The removal of the annual depreciation charge doesn’t change the actual funding requirement for the owner, but it may allow Sandgaard to claim he has closed the operating loss by more than the savings he is likely to be able to achieve by salami-slicing budgets in all areas of the club, including the playing side.
Without player sales, however, breaking even looks wildly unrealistic. The club still lost £30m between 2016 and 2021 even after the profit on player trading.
There was an £11.9m gap between operating revenue and expenses in 2018/19, which is the last normal League One season in which the Addicks participated for which figures are available. That figure is likely to be lower now, but Charlton could have wiped their entire salary bill – including players, management, academy and non-football staff - and they still would not have broken even operationally, despite reaching and winning the play-off final that year.
While this is obviously unsustainable without external investment, and Duchatelet’s tenure had exacerbated the losses, Sandgaard has blamed previous poor management going back at least two decades for the current situation. In practice, it is strongly arguable that the majority of the problem is structural and rooted in the game’s own financial contradictions, and therefore can no more be changed by him than it could by the more diligent past boards of directors.
It’s also hard to see how previous boards going back 20 years or more can be blamed for the current shortcomings on the playing side or own goals like ticket pricing. The facts are that results have got worse and prices have been hiked on his watch. The main benefit of his tenure to date has been the resource put into CharltonTV, which is widely enjoyed, but even that must be attached to a dubious business case given the threat it poses to ticket sales.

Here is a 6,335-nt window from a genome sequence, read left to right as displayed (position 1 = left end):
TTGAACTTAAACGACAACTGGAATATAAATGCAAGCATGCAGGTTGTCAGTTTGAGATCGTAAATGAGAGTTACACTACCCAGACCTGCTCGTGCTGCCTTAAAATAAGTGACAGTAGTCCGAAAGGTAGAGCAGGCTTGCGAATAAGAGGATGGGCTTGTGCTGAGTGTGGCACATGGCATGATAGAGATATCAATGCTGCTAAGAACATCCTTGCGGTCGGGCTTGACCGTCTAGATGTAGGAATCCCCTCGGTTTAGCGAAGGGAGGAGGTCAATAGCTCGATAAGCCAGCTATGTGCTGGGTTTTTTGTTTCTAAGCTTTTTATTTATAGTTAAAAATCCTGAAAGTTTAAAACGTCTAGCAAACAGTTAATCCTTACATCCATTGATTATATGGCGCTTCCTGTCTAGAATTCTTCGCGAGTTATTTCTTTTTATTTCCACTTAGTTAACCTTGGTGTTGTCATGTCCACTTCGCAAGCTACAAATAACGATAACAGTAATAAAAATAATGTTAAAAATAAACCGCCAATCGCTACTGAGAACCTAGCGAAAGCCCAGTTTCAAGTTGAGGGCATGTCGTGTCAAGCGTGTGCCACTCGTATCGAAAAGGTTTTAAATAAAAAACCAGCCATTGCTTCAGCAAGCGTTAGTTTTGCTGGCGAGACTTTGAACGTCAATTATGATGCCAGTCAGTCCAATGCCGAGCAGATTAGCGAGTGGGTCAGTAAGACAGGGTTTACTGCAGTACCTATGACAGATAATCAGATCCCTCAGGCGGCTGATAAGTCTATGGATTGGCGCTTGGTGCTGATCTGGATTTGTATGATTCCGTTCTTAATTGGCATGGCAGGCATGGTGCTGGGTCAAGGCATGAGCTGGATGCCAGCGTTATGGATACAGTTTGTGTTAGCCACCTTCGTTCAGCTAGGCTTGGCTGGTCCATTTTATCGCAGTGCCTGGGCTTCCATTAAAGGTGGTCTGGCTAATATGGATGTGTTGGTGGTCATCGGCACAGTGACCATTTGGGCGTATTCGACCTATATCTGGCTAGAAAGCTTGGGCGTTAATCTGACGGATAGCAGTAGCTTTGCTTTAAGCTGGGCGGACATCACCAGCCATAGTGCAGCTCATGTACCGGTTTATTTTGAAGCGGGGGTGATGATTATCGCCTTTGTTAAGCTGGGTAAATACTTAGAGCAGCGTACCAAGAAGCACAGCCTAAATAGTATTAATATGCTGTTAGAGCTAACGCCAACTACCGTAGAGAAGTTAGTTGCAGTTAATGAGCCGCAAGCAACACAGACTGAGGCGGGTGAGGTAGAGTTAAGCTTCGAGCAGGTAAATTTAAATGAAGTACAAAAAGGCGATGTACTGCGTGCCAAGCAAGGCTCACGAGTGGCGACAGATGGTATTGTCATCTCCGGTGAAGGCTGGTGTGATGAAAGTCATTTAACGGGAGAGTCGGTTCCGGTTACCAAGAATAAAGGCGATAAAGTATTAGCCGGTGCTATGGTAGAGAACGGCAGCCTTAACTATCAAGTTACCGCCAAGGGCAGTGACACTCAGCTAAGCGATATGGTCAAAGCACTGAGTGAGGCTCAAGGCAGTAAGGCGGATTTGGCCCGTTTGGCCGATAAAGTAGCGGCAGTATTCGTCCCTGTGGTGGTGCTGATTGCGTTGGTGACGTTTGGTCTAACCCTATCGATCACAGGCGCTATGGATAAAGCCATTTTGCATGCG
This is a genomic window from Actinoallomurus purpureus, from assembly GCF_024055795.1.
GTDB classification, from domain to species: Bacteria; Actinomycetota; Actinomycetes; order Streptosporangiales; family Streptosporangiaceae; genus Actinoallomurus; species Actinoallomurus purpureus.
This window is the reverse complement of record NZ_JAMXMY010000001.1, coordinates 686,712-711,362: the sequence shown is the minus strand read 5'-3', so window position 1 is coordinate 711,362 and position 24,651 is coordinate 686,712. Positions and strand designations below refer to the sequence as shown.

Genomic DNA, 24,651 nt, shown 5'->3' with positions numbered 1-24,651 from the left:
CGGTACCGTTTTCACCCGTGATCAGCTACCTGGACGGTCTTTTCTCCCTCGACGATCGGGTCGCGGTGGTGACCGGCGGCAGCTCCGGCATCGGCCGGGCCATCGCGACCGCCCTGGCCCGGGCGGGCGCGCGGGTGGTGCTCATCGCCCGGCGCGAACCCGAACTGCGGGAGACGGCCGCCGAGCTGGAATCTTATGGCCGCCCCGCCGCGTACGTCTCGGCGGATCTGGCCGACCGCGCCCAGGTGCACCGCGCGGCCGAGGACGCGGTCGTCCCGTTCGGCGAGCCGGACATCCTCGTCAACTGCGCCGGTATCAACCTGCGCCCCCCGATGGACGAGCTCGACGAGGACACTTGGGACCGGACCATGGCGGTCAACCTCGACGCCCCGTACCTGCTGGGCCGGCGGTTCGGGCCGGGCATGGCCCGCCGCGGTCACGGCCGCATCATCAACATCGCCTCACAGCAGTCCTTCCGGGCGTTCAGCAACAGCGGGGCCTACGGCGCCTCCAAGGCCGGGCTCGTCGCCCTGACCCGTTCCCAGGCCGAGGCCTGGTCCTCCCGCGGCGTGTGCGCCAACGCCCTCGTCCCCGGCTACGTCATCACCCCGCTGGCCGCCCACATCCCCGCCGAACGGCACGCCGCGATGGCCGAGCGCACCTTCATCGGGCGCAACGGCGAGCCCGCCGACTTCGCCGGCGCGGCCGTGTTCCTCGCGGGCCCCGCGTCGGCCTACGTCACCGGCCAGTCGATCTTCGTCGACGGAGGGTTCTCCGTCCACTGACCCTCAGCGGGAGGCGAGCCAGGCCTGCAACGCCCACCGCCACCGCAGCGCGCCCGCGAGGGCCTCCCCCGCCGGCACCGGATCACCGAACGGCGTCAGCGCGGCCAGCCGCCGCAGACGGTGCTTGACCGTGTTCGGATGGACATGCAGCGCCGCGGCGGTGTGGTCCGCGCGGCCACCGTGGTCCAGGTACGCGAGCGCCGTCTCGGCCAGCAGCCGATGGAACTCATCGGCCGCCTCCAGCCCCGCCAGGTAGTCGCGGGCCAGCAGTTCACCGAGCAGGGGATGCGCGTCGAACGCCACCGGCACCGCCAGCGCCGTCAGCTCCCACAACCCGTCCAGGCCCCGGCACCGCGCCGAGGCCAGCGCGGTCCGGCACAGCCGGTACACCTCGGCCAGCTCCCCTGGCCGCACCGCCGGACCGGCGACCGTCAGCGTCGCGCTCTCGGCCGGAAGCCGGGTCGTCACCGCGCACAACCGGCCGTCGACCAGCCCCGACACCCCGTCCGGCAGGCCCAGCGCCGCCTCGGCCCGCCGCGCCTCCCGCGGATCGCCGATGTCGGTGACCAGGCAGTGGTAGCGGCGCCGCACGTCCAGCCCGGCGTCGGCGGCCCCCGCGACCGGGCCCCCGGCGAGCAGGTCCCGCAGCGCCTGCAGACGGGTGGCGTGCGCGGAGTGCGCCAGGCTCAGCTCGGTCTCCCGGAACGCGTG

Sandgaard’s claims that he can double or treble revenue in League One are an echo of Truss’s reliance on heroic assumptions of growth in the economy to fund public services and cuts in the rate of tax. His boasts have also been privately decried by one football finance expert who has looked at the detail. The latter commented that the Charlton owner’s revenue projection in League One was on a par with Norwich City’s in the Championship and therefore ridiculous.
Further indications that things are far from well at The Valley have come from the unprecedented extent of internal leaking against the owner – often using pseudonymous Twitter accounts - and an unusually heavy turnover of staff. Notably the club has ceased to publish a non-football staff list either on its website or in the Valley Review, with even heads of departments that fans might need to contact omitted, presumably in an effort to conceal the inner turmoil.